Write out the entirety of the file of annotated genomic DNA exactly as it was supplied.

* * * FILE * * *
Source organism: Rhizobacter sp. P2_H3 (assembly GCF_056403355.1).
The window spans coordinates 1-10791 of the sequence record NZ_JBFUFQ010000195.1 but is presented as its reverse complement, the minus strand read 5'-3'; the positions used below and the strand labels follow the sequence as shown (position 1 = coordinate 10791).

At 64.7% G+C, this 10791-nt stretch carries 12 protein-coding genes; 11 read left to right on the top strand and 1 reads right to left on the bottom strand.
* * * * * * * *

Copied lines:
Source organism: Rhizobacter sp. P2_H3 (assembly GCF_056403355.1).
The window spans coordinates 1-10791 of the sequence record NZ_JBFUFQ010000195.1 but is presented as its reverse complement, the minus strand read 5'-3'; the positions used below and the strand labels follow the sequence as shown (position 1 = coordinate 10791).

At 64.7% G+C, this 10791-nt stretch carries 12 protein-coding genes; 11 read left to right on the top strand and 1 reads right to left on the bottom strand.